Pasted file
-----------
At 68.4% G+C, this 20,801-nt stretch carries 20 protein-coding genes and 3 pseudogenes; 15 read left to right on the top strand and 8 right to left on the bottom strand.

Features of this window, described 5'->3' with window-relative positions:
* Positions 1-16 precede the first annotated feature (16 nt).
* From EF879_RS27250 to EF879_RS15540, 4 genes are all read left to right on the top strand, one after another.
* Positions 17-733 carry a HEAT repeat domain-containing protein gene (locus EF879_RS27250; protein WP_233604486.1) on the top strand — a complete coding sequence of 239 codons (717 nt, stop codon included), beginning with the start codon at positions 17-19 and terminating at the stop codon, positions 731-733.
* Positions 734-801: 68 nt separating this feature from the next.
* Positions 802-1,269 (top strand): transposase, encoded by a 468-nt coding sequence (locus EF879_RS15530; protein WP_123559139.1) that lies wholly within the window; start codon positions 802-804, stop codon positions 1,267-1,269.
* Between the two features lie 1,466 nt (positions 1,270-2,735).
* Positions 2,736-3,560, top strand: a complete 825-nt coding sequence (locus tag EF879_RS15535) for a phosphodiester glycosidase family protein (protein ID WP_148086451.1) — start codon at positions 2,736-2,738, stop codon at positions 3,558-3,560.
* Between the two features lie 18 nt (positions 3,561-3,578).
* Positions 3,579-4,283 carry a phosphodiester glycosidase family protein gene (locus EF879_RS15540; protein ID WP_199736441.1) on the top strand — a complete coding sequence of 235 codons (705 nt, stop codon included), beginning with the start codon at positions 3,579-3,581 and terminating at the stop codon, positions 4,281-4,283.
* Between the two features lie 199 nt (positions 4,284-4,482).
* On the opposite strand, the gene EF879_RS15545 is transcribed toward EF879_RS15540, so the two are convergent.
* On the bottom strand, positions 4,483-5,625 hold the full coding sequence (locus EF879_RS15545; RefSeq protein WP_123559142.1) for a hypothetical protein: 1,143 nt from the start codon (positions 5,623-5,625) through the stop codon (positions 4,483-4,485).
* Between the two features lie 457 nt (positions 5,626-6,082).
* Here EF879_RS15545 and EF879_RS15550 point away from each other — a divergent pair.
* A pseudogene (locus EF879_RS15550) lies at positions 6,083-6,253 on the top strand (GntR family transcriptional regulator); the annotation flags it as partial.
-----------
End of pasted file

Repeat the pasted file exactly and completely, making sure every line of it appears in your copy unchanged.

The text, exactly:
At 68.4% G+C, this 20,801-nt stretch carries 20 protein-coding genes and 3 pseudogenes; 15 read left to right on the top strand and 8 right to left on the bottom strand.

Features of this window, described 5'->3' with window-relative positions:
* Positions 1-16 precede the first annotated feature (16 nt).
* From EF879_RS27250 to EF879_RS15540, 4 genes are all read left to right on the top strand, one after another.
* Positions 17-733 carry a HEAT repeat domain-containing protein gene (locus EF879_RS27250; protein WP_233604486.1) on the top strand — a complete coding sequence of 239 codons (717 nt, stop codon included), beginning with the start codon at positions 17-19 and terminating at the stop codon, positions 731-733.
* Positions 734-801: 68 nt separating this feature from the next.
* Positions 802-1,269 (top strand): transposase, encoded by a 468-nt coding sequence (locus EF879_RS15530; protein WP_123559139.1) that lies wholly within the window; start codon positions 802-804, stop codon positions 1,267-1,269.
* Between the two features lie 1,466 nt (positions 1,270-2,735).
* Positions 2,736-3,560, top strand: a complete 825-nt coding sequence (locus tag EF879_RS15535) for a phosphodiester glycosidase family protein (protein ID WP_148086451.1) — start codon at positions 2,736-2,738, stop codon at positions 3,558-3,560.
* Between the two features lie 18 nt (positions 3,561-3,578).
* Positions 3,579-4,283 carry a phosphodiester glycosidase family protein gene (locus EF879_RS15540; protein ID WP_199736441.1) on the top strand — a complete coding sequence of 235 codons (705 nt, stop codon included), beginning with the start codon at positions 3,579-3,581 and terminating at the stop codon, positions 4,281-4,283.
* Between the two features lie 199 nt (positions 4,284-4,482).
* On the opposite strand, the gene EF879_RS15545 is transcribed toward EF879_RS15540, so the two are convergent.
* On the bottom strand, positions 4,483-5,625 hold the full coding sequence (locus EF879_RS15545; RefSeq protein WP_123559142.1) for a hypothetical protein: 1,143 nt from the start codon (positions 5,623-5,625) through the stop codon (positions 4,483-4,485).
* Between the two features lie 457 nt (positions 5,626-6,082).
* Here EF879_RS15545 and EF879_RS15550 point away from each other — a divergent pair.
* A pseudogene (locus EF879_RS15550) lies at positions 6,083-6,253 on the top strand (GntR family transcriptional regulator); the annotation flags it as partial.